- I also don’t have any specific notes about Peg Orcherton, Bev Horsman and Catherine Alpha’s remarks. They all have strong name recognition in Victoria, particularly in progressive circles. I’ve learned a lot from all three of these women. I’ve been going to school board meetings for the past two years. On several occasions, both Horsman and Catherine Alpha have taken the time to talk to me about the role of a trustee and the dynamics of a school board. I haven’t spoken with Peg Orcherton as much, but listening to her at the board table is always informative.

- Rob Paynter talked about his experiences as a father who has children in the school district. He started his campaign late, but I’ve been impressed with how fast he’s got up to speed. He comes across as the quintessential parent and I think that is why it is so easy for people to connect with him. He is also a digger. He likes to comb through the district web site as well as the Ministry of Education web site, looking for useful statistics and data. It was Rob who alerted me to the abysmal graduation rate for Aboriginal students in this district (47% in 2009/10).

- Tom Ferris emphasized his passion and support for literature, languages and music. In this election, he appears to be relying largely on the power of incumbency. As the chair of the board, he is routinely quoted in the Times-Colonist and other media outlets. He also has opportunities to attend high-profile events and ceremonies in the district. ( This is a legitimate political strategy but it can be frustrating for challengers such as myself.

- Michael McEvoy highlighted his experience as former chair of VCPAC, former chair of the school board and current president of the BC School Trustees Association. He stated that the graduation rates for the district were not good enough, but that they were moving in the right direction. The subject didn’t come up on Wednesday evening, but one area where Michael has done some excellent work is his call for reforms to the Pacific Carbon Trust. (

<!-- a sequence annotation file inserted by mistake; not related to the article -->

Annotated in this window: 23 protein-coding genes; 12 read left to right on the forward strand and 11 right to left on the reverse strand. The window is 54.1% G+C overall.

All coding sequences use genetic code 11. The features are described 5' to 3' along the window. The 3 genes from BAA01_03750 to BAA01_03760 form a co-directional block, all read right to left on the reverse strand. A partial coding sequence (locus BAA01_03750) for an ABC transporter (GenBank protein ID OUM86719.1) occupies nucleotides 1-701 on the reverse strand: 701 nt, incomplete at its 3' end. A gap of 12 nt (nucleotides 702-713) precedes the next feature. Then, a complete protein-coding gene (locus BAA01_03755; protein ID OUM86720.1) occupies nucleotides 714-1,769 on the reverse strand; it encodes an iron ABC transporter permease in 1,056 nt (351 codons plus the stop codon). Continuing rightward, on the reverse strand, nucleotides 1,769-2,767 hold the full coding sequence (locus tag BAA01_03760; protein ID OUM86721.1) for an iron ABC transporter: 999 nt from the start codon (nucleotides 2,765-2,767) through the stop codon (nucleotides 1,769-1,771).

- David Rand focused on 21st century education. His platform calls for a comprehensive education white paper. He has a strong résumé, particularly when it comes to community service. His best moment of the evening was when he talked about the poor condition of the theatre in which we were all sitting. He described it in a way that made it easy for the audience to understand the impact of chronic underfunding.

This was my first all-candidates meeting. The evening lasted two hours and I learned a lot from my fellow candidates. I emphasized my background as a father, as a police officer and as the husband of an elementary school teacher. I was a little nervous, but at least my night didn’t turn out like this guy. (

It would have been nice to see a few more people in the audience. It’s a difficult time of year because there are so many competing events. VCPAC has organized a second all-candidates meeting for November 15 at Reynolds Secondary. I’ve set up a Facebook event page in hopes of boosting attendance. (

In closing, I would like to thank Bernard for his efforts with Victoria Vision. I would not be in the position I’m in now without having followed much of the campaign advice he’s posted over past few years. He should eat well for the next year, because I think every candidate who uses this blog should buy him lunch... myself included!